Shock, anger and disbelief gripped Kashmir after the authorities "banned" the annual Pandit Rughonath Vaishnavi annual talk by the renowned author Mridu Rai in a hotel in Srinagar on Wednesday.
Professor Mridu Rai, an eminent academician and author of, 'Hindu rulers, Muslim Subjects: Islam, Rights, and the History of Kashmir' was scheduled to deliver a lecture on 'Languages of Violence, Languages of Justice: the State and Insurgent Kashmir' in a local hotel on Wednesday afternoon here.
However, the government allegedly threatened action against the hotel if they allowed the event to proceed. Later the organisers addressed a press conference which was followed by the lecture at the office of J&K Coalition of Civil Society (JKCCS), which had organised the lecture along with other civil society members and groups.
Khurram Parvez, coordinator of JKCCS, said despite the government's attempts to stifle her voice, Mridu Rai addressed a limited audience. While delivering the hour-long talk, Prof Rai said, "I will never be silent".
Parvez said they had booked the hotel 15 days ago and all arrangements had been finalised for the talk. "But last (Tuesday) night police had gone to the hotel and asked them not to allow the programme. They had specifically told them to ask for permission (from government). They had even threatened to seal the hotel if the lecture is permitted," said Khurram.
Organisers claim that under the law, there is no requirement for permission for holding such an event at a private venue. "This ban is consistent with the government's policy of disallowing academic, cultural and political activity in Jammu and Kashmir. The state has consistently sought to choke all political spaces of dissent," said Parvez.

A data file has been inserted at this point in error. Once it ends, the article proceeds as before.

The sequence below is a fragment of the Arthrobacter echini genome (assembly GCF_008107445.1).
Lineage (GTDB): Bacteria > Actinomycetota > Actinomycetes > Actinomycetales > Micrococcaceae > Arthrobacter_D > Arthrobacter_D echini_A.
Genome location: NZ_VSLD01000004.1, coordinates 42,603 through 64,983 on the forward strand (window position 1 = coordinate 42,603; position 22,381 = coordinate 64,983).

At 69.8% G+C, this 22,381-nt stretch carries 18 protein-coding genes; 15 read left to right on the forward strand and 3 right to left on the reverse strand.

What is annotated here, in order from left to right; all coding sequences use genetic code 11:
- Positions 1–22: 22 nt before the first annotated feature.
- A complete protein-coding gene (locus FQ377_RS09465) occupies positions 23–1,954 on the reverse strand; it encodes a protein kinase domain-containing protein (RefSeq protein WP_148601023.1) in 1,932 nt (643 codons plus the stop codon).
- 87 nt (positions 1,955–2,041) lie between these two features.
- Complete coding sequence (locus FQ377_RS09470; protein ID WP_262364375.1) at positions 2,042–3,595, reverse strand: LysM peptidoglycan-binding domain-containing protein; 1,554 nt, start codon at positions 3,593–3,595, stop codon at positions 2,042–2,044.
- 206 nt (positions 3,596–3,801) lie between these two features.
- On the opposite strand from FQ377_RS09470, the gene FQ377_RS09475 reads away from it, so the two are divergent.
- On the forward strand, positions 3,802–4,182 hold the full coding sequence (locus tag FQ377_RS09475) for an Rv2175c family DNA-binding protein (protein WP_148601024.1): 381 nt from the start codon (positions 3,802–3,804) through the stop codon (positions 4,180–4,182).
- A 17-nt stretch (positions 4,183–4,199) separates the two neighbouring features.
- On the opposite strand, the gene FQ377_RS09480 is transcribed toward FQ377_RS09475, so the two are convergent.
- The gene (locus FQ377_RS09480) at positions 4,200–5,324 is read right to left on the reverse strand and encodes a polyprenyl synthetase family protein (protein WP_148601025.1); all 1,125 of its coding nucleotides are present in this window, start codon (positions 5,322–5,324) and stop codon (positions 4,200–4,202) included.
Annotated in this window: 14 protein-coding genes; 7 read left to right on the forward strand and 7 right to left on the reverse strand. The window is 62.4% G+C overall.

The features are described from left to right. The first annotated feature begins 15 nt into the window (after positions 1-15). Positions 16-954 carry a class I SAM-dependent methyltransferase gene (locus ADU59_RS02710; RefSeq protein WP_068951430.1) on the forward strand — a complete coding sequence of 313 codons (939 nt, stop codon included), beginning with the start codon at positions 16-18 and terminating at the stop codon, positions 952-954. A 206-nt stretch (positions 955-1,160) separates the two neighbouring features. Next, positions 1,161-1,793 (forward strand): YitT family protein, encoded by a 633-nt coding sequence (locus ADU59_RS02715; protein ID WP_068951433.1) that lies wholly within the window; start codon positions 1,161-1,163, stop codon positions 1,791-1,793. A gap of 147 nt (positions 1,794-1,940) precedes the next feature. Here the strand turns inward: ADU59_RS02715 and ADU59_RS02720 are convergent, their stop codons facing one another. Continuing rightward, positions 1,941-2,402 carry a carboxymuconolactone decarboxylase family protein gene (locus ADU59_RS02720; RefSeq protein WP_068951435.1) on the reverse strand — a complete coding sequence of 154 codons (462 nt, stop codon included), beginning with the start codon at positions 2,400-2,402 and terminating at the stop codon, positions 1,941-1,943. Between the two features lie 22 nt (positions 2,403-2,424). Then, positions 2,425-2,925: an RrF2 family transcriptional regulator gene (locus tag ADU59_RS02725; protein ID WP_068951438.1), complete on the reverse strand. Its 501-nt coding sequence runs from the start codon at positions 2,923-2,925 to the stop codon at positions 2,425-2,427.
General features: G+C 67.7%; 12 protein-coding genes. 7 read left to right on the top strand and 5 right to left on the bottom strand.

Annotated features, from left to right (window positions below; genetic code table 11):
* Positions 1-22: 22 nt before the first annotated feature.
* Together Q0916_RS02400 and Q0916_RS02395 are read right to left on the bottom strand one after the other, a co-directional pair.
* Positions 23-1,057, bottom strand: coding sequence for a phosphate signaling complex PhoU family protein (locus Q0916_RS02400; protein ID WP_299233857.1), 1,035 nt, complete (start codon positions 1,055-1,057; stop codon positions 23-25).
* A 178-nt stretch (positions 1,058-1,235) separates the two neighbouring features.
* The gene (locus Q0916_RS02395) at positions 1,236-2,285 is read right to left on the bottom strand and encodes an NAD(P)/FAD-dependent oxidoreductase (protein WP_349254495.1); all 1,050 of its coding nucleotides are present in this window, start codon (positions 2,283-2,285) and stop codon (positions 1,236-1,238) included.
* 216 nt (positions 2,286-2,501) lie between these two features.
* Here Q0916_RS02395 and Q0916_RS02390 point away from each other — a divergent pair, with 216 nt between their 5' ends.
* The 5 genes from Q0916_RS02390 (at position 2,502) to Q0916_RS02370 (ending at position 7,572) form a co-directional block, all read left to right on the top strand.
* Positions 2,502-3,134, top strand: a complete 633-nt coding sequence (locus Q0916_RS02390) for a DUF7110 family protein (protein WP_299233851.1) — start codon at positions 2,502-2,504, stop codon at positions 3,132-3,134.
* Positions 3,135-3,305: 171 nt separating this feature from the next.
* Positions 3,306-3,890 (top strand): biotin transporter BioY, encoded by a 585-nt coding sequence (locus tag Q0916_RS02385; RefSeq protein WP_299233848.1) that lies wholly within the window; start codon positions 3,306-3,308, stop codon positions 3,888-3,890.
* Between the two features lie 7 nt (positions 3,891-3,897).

Later the organisers shifted the venue to their small office as an act of defiance against "suppressing the freedom of expression". "Our aim of organising the talk was to show that we will not be cowed down. We will not surrender and give our freedom because government is threatening us," said Parvez.
District collector of Srinagar Farooq Ahmad Shah said he has no information. "I do not have any details," he said.
The incident has taken political overtones with main opposition People's Democratic Party (PDP) accusing Omar Abdullah government of bringing disrepute the place it governs.
"It (banning the event) is out-rightly insane, undemocratic and dictatorial. Unfortunately the present government has stamped out all channels of dissent and now it has blocked even spaces for intellectual and academic activity which will be resisted effectively," said Naeem Akhtar, chief spokesperson of PDP.